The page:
Thrills 'N' Frills In Paris

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This fall, it's all about paris. Karl Lagerfeld's Chanel collection, John Galliano's for Christian Dior, and Valentino's were all the best in years. And the designs Alexander McQueen bestowed on Givenchy may have been his best yet. Over and over again, the Paris shows were exceptional-from the heart-racing and vulgar to the serene and romantic. Why were the Paris designers so darn good this time around? It could be that they were spun into a creative froth by the anticipation of the debut of Tom Ford's collection for Yves Saint Laurent-his first since Gucci Group acquired the house. Or perhaps that expectations had been lowered by a dismal fashion week in Milan. Or a bit of both.

Whatever the reason, the Spring-Summer 2001 ready-to-wear collections shown in Paris last week gave everyone attending something they were looking for. The fashionitsia reveled in deconstructing the meaning behind the taped-together suits and dresses that designer

Rei Kawakubo created for Comme des Garçons-not to mention the origins of her Pop Art-like prints: ""Who influenced her more, Bridget Riley or Yayoi Kusama?"" They lauded McQueen's take on the Victor/Victoria interplay of masculine and feminine in his collection for Givenchy. ""How pretty, but yet how butch."" And they argued among themselves as to whether John Galliano's ""Trailer Trash"" collection for Christian Dior was genius or just trash.

For store buyers and fashion editors there was an array of simply stunning clothes to photograph and to sell: delicate slip dresses and blouses at AF Vandervorst; a floral 1920s revival at Dries van Noten with drop-waisted chiffon dresses, pleated skirts and flowing scarves; and at Valentino, the elegance that has enabled him to last 40 years in this business-beaded jackets, graceful suits and an array of ponchos made of wool, silk and linen and shown over crisp cotton shirts for day, and beautiful beaded sheer versions over camisoles for evening.

To cap it all there was the excitement of Tom Ford's collection for Yves Saint Laurent. Everything preceding the show heightened the drama: it was one of the last shows, presented late on Friday, six days into fashion week and, unusually, buyers were asked to pick up their tickets in person. Even the tickets themselves-glossy purple and black squares, with just a seat number and a barely legible address-were a dramatic gesture. Could the designer who revived Gucci carry the show for the house of YSL?

The answer was clear. Tom Ford did what Ford does best-create stunningly sexy clothes that, not incidentally, will sell well. The best items of the show-done completely in black or white-were suits, dresses and blouses with tight binding around the waist. Less appealing were skirts, long in back, short in front, and oversized jackets carried over from his Gucci collection. ""Tom Ford did what he had to do,"" said Bloomingdale's fashion director Kal Ruttenstein after the show. Gucci group ceo Domenico De Sole seemed to agree. He waited in line to offer congratulaions and received a hug from Ford that elicited applause from the crowd.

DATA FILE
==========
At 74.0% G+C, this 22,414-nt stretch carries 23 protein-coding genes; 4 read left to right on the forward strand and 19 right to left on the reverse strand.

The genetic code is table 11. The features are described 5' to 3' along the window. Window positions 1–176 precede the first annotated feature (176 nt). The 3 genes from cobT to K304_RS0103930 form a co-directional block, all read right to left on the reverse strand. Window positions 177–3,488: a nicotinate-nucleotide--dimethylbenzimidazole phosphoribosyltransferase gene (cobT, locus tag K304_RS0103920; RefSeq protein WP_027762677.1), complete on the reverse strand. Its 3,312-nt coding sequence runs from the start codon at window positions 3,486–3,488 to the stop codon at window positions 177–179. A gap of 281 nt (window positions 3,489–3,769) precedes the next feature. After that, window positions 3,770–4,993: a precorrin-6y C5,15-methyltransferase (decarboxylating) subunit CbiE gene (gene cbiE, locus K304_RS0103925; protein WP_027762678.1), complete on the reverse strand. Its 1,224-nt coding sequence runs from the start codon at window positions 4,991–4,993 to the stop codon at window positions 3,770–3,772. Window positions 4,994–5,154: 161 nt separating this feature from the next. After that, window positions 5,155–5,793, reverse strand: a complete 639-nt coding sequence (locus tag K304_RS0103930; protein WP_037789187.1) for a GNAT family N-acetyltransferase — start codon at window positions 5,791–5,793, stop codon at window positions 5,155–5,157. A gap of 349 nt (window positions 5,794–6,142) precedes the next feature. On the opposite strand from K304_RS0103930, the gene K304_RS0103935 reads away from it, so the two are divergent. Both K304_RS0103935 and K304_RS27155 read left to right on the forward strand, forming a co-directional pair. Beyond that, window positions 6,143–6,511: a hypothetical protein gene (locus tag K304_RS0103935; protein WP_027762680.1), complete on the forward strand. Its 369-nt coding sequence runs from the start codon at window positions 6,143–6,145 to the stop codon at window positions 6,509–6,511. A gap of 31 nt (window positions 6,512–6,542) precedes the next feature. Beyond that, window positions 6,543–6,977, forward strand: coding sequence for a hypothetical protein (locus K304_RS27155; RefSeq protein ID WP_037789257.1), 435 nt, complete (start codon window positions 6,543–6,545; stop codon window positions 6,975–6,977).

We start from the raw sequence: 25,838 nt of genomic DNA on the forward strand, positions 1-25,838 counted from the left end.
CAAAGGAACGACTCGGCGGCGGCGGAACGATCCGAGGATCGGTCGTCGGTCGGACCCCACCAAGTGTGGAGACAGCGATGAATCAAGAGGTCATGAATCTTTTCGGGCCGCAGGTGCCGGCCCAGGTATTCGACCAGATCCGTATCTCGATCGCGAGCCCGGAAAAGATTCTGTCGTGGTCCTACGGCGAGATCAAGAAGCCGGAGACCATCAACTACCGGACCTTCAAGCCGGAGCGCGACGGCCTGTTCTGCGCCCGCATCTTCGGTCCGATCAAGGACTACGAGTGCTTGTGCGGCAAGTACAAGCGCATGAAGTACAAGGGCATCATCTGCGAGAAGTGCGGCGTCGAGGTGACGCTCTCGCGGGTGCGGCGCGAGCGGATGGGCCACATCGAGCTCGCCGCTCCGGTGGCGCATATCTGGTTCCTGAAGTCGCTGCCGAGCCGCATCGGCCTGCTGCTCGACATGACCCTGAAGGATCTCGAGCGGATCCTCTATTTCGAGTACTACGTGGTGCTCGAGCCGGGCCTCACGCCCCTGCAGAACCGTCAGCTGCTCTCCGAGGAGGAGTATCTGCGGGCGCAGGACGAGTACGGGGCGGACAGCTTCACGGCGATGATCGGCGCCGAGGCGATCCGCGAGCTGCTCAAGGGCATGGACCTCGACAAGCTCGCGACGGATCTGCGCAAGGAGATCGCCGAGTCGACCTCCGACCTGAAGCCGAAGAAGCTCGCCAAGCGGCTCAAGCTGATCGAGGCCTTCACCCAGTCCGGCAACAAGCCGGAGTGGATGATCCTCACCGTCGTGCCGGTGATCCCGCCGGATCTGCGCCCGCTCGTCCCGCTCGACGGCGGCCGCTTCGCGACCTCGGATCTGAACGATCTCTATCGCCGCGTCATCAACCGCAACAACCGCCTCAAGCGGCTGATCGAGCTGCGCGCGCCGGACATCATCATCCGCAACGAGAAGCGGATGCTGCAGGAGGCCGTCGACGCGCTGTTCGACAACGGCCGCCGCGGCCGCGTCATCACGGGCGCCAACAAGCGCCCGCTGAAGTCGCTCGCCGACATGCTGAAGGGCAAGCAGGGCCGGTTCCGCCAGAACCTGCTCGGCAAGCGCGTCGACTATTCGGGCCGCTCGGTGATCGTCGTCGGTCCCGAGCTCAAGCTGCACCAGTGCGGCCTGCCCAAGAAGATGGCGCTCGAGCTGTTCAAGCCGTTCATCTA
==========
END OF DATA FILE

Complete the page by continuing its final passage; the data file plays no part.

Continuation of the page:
Next to, ""What will Tom do?"" the most frequently asked question of the week was, ""What will Nicolas do?"" Last March, Nicolas Ghesquiere, the designer at Balenciaga, kicked off the return to the 1980s that dominated runways this fall. The skinny pants, the belted coats, the decorated shoulders on most everything captured the imagination of fashion editors, who have descended on the Balenciaga store here like so many locusts to snap up those fall offerings. But what would Ghesquiere do now? In the face of a full-blown revival that has influenced everything from Fendi to Costume National, would he stick with the decade he breathed new life into or launch a new trend which designers would be scrambling to copy next time around?

He did a bit of both. His collection was a romantic one, more Molly Ringwald than Grace Jones. He started simple, with basic miniskirts and jumpers made of utilitarian fabric that looked as if it came off the backs of railroad conductors. But then, slowly, Ghesquiere added a ruffle here, a fringed hem there and ended up in full bridal mode with ruffles and lace and pearls atop everything from tank tops to dresses.

Ruffles filled the air at Chanel as well. This was the debut of Chanel's new sport collection, but the sport was hard to find beneath the layers of lace and fluff that Lagerfeld piled on. Wedding-cake skirts and ropes of pearls were matched with the new stretch tops and sneakers. Bathing suits were wrapped under shawls of lace. The rest of the collection was equally amusing: tweed classic Chanel suits, this time with three-quarter-length sleeves and box pleat skirts and worn with the arms of a long-sleeve blouse sticking out at the wrists. There were fantastic colored prints on blouses and dresses and everything was awash in accessories-pearl necklaces, chain belts and veils that spelled out the name of the company's founder: Coco.

If things were simpler at Givenchy, it was only by comparison. Alexander McQueen didn't layer on the lace, but packed ruffles under the skirts of '50s style dresses, and matched pin-striped pants with sparkling camisoles. The collection of Veronique Branquinho was simpler still. But simple doesn't mean dull. Her collection came in the colors of the modern rainbow-beige to gray to black-and featured dresses of intricate folds and pleats, sharply tailored trousers and distinctive sweaters. Some people called it their favorite show of the week. And in a week like this, that's saying something.